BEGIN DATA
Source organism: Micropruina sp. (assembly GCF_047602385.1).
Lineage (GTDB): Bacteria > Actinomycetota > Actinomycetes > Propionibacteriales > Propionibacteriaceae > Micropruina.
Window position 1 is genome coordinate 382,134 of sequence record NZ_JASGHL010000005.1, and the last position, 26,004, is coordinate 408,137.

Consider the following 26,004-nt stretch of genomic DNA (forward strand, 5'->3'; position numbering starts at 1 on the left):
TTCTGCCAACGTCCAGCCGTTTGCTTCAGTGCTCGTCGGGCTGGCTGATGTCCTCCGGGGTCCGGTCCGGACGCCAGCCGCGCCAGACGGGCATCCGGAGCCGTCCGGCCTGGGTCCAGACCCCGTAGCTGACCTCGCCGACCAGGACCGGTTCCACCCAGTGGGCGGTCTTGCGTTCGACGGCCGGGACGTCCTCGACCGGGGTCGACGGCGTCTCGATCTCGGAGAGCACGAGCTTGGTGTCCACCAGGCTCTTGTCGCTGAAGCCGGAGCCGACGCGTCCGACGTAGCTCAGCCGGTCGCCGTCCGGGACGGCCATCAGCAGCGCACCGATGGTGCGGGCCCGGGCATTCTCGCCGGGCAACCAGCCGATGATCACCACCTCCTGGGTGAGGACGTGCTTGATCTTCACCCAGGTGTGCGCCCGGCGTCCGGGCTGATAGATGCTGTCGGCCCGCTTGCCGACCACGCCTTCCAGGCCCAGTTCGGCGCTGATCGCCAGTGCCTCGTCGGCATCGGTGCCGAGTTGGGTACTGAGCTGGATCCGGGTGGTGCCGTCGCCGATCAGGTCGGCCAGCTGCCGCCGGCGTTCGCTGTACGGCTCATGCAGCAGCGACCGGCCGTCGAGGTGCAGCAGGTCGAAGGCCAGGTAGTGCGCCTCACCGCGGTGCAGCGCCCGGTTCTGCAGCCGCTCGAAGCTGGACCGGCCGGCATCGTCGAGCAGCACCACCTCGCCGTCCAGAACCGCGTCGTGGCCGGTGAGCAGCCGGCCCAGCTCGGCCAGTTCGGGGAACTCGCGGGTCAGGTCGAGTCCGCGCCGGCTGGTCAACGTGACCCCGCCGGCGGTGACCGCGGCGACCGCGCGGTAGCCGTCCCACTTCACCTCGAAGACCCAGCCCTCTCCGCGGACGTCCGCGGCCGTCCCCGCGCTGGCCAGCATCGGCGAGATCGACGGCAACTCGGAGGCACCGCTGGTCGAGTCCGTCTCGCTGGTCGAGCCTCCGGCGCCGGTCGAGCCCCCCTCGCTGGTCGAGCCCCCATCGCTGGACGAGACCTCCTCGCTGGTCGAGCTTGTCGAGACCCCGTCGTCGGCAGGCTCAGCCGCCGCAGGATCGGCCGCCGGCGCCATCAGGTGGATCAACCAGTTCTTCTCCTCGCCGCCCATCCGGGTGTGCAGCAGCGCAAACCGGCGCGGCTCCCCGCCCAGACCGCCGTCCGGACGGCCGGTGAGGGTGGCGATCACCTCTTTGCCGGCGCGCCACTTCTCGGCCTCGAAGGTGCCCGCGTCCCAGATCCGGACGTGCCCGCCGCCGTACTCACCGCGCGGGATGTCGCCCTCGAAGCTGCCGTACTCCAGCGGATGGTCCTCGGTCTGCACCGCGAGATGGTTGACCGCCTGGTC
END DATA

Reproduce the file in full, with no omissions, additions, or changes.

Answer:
Source organism: Micropruina sp. (assembly GCF_047602385.1).
Lineage (GTDB): Bacteria > Actinomycetota > Actinomycetes > Propionibacteriales > Propionibacteriaceae > Micropruina.
Window position 1 is genome coordinate 382,134 of sequence record NZ_JASGHL010000005.1, and the last position, 26,004, is coordinate 408,137.

Consider the following 26,004-nt stretch of genomic DNA (forward strand, 5'->3'; position numbering starts at 1 on the left):
TTCTGCCAACGTCCAGCCGTTTGCTTCAGTGCTCGTCGGGCTGGCTGATGTCCTCCGGGGTCCGGTCCGGACGCCAGCCGCGCCAGACGGGCATCCGGAGCCGTCCGGCCTGGGTCCAGACCCCGTAGCTGACCTCGCCGACCAGGACCGGTTCCACCCAGTGGGCGGTCTTGCGTTCGACGGCCGGGACGTCCTCGACCGGGGTCGACGGCGTCTCGATCTCGGAGAGCACGAGCTTGGTGTCCACCAGGCTCTTGTCGCTGAAGCCGGAGCCGACGCGTCCGACGTAGCTCAGCCGGTCGCCGTCCGGGACGGCCATCAGCAGCGCACCGATGGTGCGGGCCCGGGCATTCTCGCCGGGCAACCAGCCGATGATCACCACCTCCTGGGTGAGGACGTGCTTGATCTTCACCCAGGTGTGCGCCCGGCGTCCGGGCTGATAGATGCTGTCGGCCCGCTTGCCGACCACGCCTTCCAGGCCCAGTTCGGCGCTGATCGCCAGTGCCTCGTCGGCATCGGTGCCGAGTTGGGTACTGAGCTGGATCCGGGTGGTGCCGTCGCCGATCAGGTCGGCCAGCTGCCGCCGGCGTTCGCTGTACGGCTCATGCAGCAGCGACCGGCCGTCGAGGTGCAGCAGGTCGAAGGCCAGGTAGTGCGCCTCACCGCGGTGCAGCGCCCGGTTCTGCAGCCGCTCGAAGCTGGACCGGCCGGCATCGTCGAGCAGCACCACCTCGCCGTCCAGAACCGCGTCGTGGCCGGTGAGCAGCCGGCCCAGCTCGGCCAGTTCGGGGAACTCGCGGGTCAGGTCGAGTCCGCGCCGGCTGGTCAACGTGACCCCGCCGGCGGTGACCGCGGCGACCGCGCGGTAGCCGTCCCACTTCACCTCGAAGACCCAGCCCTCTCCGCGGACGTCCGCGGCCGTCCCCGCGCTGGCCAGCATCGGCGAGATCGACGGCAACTCGGAGGCACCGCTGGTCGAGTCCGTCTCGCTGGTCGAGCCTCCGGCGCCGGTCGAGCCCCCCTCGCTGGTCGAGCCCCCATCGCTGGACGAGACCTCCTCGCTGGTCGAGCTTGTCGAGACCCCGTCGTCGGCAGGCTCAGCCGCCGCAGGATCGGCCGCCGGCGCCATCAGGTGGATCAACCAGTTCTTCTCCTCGCCGCCCATCCGGGTGTGCAGCAGCGCAAACCGGCGCGGCTCCCCGCCCAGACCGCCGTCCGGACGGCCGGTGAGGGTGGCGATCACCTCTTTGCCGGCGCGCCACTTCTCGGCCTCGAAGGTGCCCGCGTCCCAGATCCGGACGTGCCCGCCGCCGTACTCACCGCGCGGGATGTCGCCCTCGAAGCTGCCGTACTCCAGCGGATGGTCCTCGGTCTGCACCGCGAGATGGTTGACCGCCTGGTC